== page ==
Magical Tattoos & Alchemy

Iron Witch by Karen Mahoney

First Look:

The silver tattoos are quite pretty, though since Donna’s ashamed of them, I don’t know why she’s hiding behind her arm.  Points for the vial, it’s very important at the denouement; points off for the clockwork bits on the vial, since I have no clue what that’s about (other than pandering to the steampunk crowd).

Jacket Copy:

Freak. That’s what her classmates call seventeen-year-old Donna Underwood. When she was seven, a horrific fey attack killed her father and drove her mother mad. Donna’s own nearly fatal injuries from the assault were fixed by magic—the iron tattoos branding her hands and arms. The child of alchemists, Donna feels cursed by the magical heritage that destroyed her parents and any chance she had for a normal life. The only thing that keeps her sane and grounded is her relationship with her best friend, Navin Sharma.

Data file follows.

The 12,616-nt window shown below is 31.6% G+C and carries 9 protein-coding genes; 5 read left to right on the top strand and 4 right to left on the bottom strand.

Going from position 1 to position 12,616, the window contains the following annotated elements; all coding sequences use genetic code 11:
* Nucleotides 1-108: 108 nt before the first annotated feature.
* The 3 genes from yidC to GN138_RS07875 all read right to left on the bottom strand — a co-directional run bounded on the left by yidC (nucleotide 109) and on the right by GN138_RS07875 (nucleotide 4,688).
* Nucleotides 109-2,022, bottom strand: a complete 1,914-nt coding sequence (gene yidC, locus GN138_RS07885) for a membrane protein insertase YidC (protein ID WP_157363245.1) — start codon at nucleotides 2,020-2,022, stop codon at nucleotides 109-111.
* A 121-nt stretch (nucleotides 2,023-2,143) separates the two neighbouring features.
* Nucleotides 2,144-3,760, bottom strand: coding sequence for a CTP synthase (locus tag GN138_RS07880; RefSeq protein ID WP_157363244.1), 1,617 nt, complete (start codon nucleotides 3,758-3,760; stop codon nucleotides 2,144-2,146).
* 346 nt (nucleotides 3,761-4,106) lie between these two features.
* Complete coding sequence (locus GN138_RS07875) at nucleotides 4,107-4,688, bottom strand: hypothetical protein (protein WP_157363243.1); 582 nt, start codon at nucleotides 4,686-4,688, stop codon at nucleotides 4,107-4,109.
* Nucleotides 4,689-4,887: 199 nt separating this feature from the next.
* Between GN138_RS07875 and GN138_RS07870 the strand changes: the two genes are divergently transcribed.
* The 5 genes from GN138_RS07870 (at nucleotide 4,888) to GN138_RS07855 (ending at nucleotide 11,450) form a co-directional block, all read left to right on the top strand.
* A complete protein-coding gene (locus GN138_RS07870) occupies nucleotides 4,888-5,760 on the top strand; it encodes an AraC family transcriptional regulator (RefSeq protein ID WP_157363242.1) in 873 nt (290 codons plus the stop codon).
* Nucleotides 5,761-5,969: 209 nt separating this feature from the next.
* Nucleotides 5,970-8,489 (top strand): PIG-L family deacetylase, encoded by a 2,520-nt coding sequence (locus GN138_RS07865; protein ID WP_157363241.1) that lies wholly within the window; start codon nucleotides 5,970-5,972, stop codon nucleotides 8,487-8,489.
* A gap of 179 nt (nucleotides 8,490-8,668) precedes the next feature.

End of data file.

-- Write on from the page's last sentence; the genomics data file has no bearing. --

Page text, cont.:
…I’ve made the decision not to reproduce the rest of the jacket copy.  It’s one of those terrible instances where the description mentions an event which happens halfway through the book, thus making you anticipate this event throughout the first half, when that was never the author’s intention.

 Sequel:

First of a trilogy, naturally.

Worth Reading?

Sure.  It’s not the most perfectly written piece of literature ever, but there’s nothing major wrong with it, either, and there are some unique touches.

Notable Things:

Scary Fae!  Who needs Disney Fairies when you have vicious, kidnapping fae?

Tattoos!  As a tattoo wearer myself, I love the idea of magical tattoos.  And metallic!  If it were something that could be done safely, you could be sure that I would have one.

alchemy

Alchemy!  It’s like magic, only scientific!

Elaboration:

Aside from the spoileriffic jacket copy, I liked it.  Besides the awesomeness of Donna’s tattoos and the world she lives in, I didn’t find a lot to love, but I did find a lot to like very well, and that will be enough to get me to read the next book in the series.

Disclosure:

Borrowed.

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